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Gay charities express concern over faith school sex education proposals

Jessica Geen April 30, 2009
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New government plans to allow faith schools to teach sex education in line with their religious beliefs have come under fire from gay charities.

Under the recommendations of the review, all schools will be forced to teach sex education.

However, faith schools will be allowed to present lessons in line with their own “context, values and ethos”.

This will allow them to tell pupils that homosexuality, sex outside marriage or using contraception is wrong.

In a letter to schools secretary Ed Balls, George Broadhead of the Pink Triangle Trust claimed that allowing faith schools freedom to teach what they choose will lead to an increase of homophobic bullying.

Mr Broadhead wrote: “Homophobic bullying plagues the majority of UK schools and shocking levels of bullying are meted out to school pupils and teachers who either are gay or perceived to be gay. That is the conclusion of a wide-ranging study carried by gay equality organisation Stonewall.

“The study found that nearly two thirds of LGB pupils reported instances of homophobic harassment and this figure jumps to 75% for those attending faith schools.

“It is surely unacceptable that a large proportion of our schools should be allowed to tell pupils (in line with the teaching in their holy books) that homosexual relationships are morally wrong, with the inevitable consequence that anti-gay bullying will increase.”

He added: “When this survey was issued, you yourself pledged to stamp out all forms of bullying in schools.”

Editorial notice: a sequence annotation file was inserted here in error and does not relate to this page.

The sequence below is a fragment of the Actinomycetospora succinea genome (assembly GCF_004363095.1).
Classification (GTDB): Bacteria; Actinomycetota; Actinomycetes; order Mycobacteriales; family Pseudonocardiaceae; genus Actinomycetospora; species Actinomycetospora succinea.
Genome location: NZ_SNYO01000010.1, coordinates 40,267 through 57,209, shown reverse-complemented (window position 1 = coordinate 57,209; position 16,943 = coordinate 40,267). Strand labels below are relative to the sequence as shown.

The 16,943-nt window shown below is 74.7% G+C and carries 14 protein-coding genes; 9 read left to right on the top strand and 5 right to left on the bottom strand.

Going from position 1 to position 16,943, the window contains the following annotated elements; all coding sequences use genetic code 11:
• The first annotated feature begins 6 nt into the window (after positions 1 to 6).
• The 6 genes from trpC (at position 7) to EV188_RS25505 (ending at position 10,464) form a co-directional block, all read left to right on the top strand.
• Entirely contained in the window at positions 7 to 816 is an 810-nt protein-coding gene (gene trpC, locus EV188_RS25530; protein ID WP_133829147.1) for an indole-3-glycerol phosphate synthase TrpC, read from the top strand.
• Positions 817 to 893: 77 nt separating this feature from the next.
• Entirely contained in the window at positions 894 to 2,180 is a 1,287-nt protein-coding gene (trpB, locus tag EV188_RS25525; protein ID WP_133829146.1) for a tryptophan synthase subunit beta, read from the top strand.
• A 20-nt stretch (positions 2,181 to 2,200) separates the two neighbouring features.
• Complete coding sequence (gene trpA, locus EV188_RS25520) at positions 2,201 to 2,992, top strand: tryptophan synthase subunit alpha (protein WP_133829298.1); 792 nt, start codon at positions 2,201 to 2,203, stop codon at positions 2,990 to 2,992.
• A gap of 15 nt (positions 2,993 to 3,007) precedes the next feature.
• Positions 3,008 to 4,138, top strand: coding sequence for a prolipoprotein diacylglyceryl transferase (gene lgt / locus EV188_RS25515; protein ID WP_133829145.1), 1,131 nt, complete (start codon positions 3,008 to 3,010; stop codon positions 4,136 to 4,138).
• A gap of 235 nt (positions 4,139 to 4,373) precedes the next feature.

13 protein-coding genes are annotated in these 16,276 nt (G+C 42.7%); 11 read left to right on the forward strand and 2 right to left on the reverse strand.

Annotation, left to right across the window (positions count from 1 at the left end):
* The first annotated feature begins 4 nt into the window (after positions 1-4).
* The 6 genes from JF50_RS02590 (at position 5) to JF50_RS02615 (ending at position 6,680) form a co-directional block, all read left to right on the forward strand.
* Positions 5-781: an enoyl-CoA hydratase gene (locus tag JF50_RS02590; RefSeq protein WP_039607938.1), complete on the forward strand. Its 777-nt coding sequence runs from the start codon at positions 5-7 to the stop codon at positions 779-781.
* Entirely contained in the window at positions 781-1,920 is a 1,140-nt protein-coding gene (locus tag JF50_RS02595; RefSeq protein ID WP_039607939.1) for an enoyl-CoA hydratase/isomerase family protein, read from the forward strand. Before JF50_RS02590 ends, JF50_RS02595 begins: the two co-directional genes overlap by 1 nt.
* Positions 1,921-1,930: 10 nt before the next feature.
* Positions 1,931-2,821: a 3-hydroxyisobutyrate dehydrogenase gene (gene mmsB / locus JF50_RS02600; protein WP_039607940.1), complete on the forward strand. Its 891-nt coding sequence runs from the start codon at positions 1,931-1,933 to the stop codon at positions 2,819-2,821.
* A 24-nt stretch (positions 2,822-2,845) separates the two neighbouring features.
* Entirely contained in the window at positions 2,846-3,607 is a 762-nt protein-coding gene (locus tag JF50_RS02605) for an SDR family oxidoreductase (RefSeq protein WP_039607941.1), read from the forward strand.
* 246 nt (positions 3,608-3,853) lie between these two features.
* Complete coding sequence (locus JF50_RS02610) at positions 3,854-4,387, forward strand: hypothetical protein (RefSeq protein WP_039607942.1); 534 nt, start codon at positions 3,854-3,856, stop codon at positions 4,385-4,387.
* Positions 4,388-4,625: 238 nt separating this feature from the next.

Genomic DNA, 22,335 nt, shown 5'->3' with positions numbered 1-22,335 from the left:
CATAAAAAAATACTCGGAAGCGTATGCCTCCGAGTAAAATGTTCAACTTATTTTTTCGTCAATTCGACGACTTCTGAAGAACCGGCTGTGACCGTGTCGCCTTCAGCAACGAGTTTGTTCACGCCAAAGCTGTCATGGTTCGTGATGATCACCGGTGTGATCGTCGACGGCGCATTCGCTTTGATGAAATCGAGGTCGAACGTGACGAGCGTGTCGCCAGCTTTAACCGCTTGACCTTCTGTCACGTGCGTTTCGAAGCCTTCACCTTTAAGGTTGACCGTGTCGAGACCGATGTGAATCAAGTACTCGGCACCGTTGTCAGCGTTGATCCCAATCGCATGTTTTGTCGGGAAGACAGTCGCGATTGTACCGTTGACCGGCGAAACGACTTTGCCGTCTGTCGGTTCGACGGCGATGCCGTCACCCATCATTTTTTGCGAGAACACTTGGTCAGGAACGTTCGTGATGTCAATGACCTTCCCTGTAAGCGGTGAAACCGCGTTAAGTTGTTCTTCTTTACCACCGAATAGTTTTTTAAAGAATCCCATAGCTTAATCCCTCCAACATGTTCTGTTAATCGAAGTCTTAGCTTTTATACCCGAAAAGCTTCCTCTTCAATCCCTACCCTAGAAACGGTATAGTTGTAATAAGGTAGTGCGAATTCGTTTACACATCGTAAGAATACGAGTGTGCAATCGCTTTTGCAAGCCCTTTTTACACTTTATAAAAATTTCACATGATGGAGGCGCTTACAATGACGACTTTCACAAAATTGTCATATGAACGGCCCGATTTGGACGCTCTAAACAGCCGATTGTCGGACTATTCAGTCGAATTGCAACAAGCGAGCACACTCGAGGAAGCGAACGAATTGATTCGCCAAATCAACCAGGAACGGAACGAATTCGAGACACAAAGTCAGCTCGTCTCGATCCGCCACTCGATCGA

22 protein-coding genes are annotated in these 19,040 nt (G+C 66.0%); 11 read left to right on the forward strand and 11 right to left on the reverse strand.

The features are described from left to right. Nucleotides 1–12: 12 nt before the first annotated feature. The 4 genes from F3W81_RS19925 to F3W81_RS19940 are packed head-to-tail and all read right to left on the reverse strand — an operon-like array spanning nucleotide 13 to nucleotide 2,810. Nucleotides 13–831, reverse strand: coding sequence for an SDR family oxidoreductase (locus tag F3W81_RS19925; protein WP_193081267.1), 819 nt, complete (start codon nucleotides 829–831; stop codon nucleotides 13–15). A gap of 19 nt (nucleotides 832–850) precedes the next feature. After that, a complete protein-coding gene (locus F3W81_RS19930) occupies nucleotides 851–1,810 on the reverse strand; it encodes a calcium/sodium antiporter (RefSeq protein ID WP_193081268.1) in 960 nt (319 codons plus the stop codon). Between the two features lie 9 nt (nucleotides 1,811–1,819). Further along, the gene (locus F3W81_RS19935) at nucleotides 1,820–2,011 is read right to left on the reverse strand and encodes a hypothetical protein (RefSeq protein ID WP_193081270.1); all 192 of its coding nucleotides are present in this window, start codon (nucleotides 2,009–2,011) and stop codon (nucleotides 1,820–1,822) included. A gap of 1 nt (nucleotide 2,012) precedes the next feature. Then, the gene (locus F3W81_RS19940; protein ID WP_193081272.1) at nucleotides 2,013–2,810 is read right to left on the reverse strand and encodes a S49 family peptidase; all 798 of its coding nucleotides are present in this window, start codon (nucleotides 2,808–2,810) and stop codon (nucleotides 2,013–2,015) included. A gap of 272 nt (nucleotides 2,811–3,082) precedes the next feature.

The Gay and Lesbian Humanist Association (GALHA) has also expressed concern, saying that the proposal was “extraordinarily ill-thought out”, saying it would give a “green light” to homophobic bullies.

GALHA Secretary David Christmas said: “If the government wants a generation of young gay people to grow up who feel isolated, embittered, and alienated from the rest of society, then they are going the right way about it.

“Ideally, state funding of religious schools should be phased out. Failing this, the least that we as taxpayers should expect is that schools be required to offer relevant education and support to all of their pupils, including those who are, or may be, gay and lesbian.”

The government-commissioned review was authored by Sir Alasdair Macdonald, headteacher of Morpeth School in east London.

It concluded that schools will be legally obliged to teach pupils about health and nutrition, safety, drugs and alcohol and sex education.

Other subjects on the core curriculum will include tackling cyber bullying and teaching pupils how to manage their bank accounts.

Despite plans to make it compulsory for schools to teach on sex education, parents will still be allowed to withdraw their children from lessons.

The schools secretary, Ed Balls, has accepted the proposals and said they will now be subject to consultation.

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